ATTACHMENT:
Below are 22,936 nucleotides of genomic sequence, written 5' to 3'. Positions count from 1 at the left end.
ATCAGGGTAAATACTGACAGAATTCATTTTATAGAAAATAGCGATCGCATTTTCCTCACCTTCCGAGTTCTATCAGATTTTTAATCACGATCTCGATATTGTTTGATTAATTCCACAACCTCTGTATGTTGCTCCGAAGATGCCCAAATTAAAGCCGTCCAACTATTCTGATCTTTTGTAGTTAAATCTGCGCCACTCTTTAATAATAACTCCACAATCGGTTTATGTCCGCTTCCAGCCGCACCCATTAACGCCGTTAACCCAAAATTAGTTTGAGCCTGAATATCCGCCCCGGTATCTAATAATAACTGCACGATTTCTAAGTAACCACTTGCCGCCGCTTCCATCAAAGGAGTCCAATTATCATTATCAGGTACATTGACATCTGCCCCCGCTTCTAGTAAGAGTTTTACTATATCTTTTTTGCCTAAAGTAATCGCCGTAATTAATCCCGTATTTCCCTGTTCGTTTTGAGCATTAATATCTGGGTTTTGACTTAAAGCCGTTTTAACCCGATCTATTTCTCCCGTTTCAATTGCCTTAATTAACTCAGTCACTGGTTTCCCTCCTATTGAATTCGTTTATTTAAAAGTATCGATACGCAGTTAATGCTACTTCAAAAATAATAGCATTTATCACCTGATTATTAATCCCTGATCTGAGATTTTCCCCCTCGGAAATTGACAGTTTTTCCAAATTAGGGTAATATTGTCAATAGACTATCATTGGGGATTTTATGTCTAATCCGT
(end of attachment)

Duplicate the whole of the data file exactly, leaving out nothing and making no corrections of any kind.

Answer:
Below are 22,936 nucleotides of genomic sequence, written 5' to 3'. Positions count from 1 at the left end.
ATCAGGGTAAATACTGACAGAATTCATTTTATAGAAAATAGCGATCGCATTTTCCTCACCTTCCGAGTTCTATCAGATTTTTAATCACGATCTCGATATTGTTTGATTAATTCCACAACCTCTGTATGTTGCTCCGAAGATGCCCAAATTAAAGCCGTCCAACTATTCTGATCTTTTGTAGTTAAATCTGCGCCACTCTTTAATAATAACTCCACAATCGGTTTATGTCCGCTTCCAGCCGCACCCATTAACGCCGTTAACCCAAAATTAGTTTGAGCCTGAATATCCGCCCCGGTATCTAATAATAACTGCACGATTTCTAAGTAACCACTTGCCGCCGCTTCCATCAAAGGAGTCCAATTATCATTATCAGGTACATTGACATCTGCCCCCGCTTCTAGTAAGAGTTTTACTATATCTTTTTTGCCTAAAGTAATCGCCGTAATTAATCCCGTATTTCCCTGTTCGTTTTGAGCATTAATATCTGGGTTTTGACTTAAAGCCGTTTTAACCCGATCTATTTCTCCCGTTTCAATTGCCTTAATTAACTCAGTCACTGGTTTCCCTCCTATTGAATTCGTTTATTTAAAAGTATCGATACGCAGTTAATGCTACTTCAAAAATAATAGCATTTATCACCTGATTATTAATCCCTGATCTGAGATTTTCCCCCTCGGAAATTGACAGTTTTTCCAAATTAGGGTAATATTGTCAATAGACTATCATTGGGGATTTTATGTCTAATCCGT